Regarding Ask Me Up, the idea came when playing Buzz! with friends on PlayStation 3. I quickly thought it would be great to make a multi-player quiz on Amiga. So, you know the process now: notepad, analysis, ... The funny detail is that I started entering questions three years before the beginning of the development. Every opportunity was good to create new questions: talks, reading, TV, newspaper, ... I quickly created a Windows tool to enter questions and build them in ANSI or UTF8 files. The coding was (is) done in C, with StormCEd (from Alinea Computers) and the SDK GCC. Ask Me Up XXL is a general knowledge quiz with numerous game modes and more than 1700 questions. The principle is quite simple: 1 question, 4 possible answers ... Choose the right one :) Questions are in the form of text, images or slides. You can play up to SIX players at the same time (two players with keyboard and four with joypads/joysticks)! Many translators helped to make it international: it's available in French, English, Italian, German (88% translated), Spanish, Swedish, Polish (45%), Portuguese (92%) and Greek (83%). As usual, Aito drew the splash screen and avatars. I did 99% of the questions. 


5. Your games are available for AmigaOS 4, Linux, macOS, MorphOS, MS Windows. How is it possible to cover all platforms?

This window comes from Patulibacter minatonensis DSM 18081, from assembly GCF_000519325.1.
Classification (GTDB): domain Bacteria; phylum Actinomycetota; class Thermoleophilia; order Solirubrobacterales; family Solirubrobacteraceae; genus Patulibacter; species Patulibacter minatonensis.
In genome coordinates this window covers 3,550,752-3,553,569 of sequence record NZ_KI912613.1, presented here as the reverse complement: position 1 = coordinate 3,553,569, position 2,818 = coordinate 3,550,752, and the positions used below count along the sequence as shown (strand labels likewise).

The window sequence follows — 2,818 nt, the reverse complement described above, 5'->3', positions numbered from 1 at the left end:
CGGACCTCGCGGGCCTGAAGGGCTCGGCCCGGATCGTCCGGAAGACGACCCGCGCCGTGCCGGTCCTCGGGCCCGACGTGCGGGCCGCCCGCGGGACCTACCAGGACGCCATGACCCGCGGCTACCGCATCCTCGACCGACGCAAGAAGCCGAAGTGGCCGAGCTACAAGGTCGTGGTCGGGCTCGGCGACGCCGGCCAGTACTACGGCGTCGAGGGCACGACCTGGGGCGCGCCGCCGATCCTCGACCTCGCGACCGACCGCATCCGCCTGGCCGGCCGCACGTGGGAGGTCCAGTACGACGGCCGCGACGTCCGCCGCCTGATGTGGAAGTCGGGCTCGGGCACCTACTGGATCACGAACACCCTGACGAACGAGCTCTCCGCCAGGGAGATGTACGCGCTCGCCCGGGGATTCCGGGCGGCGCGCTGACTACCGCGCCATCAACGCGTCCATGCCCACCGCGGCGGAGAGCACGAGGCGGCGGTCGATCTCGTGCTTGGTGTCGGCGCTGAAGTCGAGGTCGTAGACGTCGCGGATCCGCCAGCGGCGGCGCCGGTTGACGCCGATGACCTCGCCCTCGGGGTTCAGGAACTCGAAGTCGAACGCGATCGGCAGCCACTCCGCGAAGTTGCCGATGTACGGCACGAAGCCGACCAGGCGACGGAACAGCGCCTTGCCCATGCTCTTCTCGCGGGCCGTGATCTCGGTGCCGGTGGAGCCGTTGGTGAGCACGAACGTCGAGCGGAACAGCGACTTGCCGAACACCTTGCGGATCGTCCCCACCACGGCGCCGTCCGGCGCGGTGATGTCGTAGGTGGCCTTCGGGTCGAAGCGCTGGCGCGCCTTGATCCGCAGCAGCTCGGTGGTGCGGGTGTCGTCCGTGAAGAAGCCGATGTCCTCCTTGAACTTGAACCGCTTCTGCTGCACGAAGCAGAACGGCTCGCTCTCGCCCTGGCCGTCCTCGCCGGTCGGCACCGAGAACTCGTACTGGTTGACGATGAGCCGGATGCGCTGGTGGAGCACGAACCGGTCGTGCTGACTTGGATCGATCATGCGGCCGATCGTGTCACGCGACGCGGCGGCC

First, you need time and motivation. :) You also need to use a high level and modular coding. I mean, I created my own low-level modules (playSound, displayPicture, ...) that are called by my high-level software/games. That way, software frees from OS dependences. The main architecture is basically the same on every computer. You "only" have to port the low-level modules from one operating system to another. Then choosing an easily portable programming language is a good idea too. I use C. Word Me Up XXL itself was native and system friendly C on AmigaOS4/MorphOS and C SDL OpenGL for MS Windows, macOS, and Linux. The port from AmigaOS 4 to MorphOS is in general quite easy. Well, it depends if you have to switch from a GUI to another one, for example from ReAction to MUI. Word Me Up XXL has an external tool to set up the game that uses a ReAction GUI. I had to convert it to MUI for MorphOS and to wxWidgets for MS Windows, macOS, and Linux. It took me much time. But I learned from my mistakes and Ask Me Up XXL has no external GUI. It saved me a lot of time. But I'd like to learn new languages. That's why the MS Windows release of my quiz was done in PureBasic (http://www.purebasic.com/index.php). Please note that development is one thing but beta-testing is another thing. For example, Ask Me Up XXL is translated into 8 languages and you need to test all of them on every OS... Very time-consuming!